- Information on Investment Zones in England published by the Government confirms that 38 local authorities had expressed an interest.
- Maps of the areas included within the proposed investment zones confirm they include many protected Sites of special Scientific Interest (SSSIs)
- The proposed Investment Zones were intended o complement the Government’s Freeport programme.
- Eight freeport locations were announced on 3 March 2021.
Following the appointment of Rishi Sunak as Prime Minister Levelling Up Secretary Michael Gove has confirmed that the Investment Zones proposed in the Growth Plan 2022 are under review.
The proposals were originally published on 23 September by then Chancellor of the Exchequer Kwasi Kwarteng and included tax incentives, planning liberalisation and reduced environmental protection within the zones in order to boost economic growth.
The proposals were met with widespread concern from conservationists, with the Director General of the National Trust describing them as “a free-for-all for nature and heritage”.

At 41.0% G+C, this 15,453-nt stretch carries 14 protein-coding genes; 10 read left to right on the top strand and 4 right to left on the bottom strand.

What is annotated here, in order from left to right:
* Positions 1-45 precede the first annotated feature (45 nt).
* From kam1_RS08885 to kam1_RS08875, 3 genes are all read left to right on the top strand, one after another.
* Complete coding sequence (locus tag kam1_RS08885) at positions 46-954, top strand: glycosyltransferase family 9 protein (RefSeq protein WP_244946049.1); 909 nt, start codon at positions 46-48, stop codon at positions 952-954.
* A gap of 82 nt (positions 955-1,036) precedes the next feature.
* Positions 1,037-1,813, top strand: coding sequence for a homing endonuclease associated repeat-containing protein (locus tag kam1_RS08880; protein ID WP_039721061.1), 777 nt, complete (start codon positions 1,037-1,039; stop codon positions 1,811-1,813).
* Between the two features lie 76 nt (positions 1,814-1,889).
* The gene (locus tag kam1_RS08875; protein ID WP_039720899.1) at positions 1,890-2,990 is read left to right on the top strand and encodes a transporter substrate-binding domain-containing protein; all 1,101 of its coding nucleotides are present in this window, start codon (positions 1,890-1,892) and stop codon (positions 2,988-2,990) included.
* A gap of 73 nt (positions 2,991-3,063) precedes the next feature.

Concern had also been expressed by the Treasury over the scale of the investment zones and the cost of the tax incentives, estimated to be up to £12 billion.
What does this mean for the FS and other industries?
The Government had requested submissions of expressions of interest in enterprise zones by midday on 14 October 2022, just six days before the resignation of Liz Truss as Prime Minister.
Historically the relative stability of the UK’s environmental regulatory framework had provided investors with a degree of certainty over the rules applicable to development and infrastructure projects.
The rapid roll out, and subsequent potential abandonment, of the Investment Zone proposals in the Growth Plan will undermine this confidence, while also giving investors pause for thought over current and future government growth initiatives such as Freeports.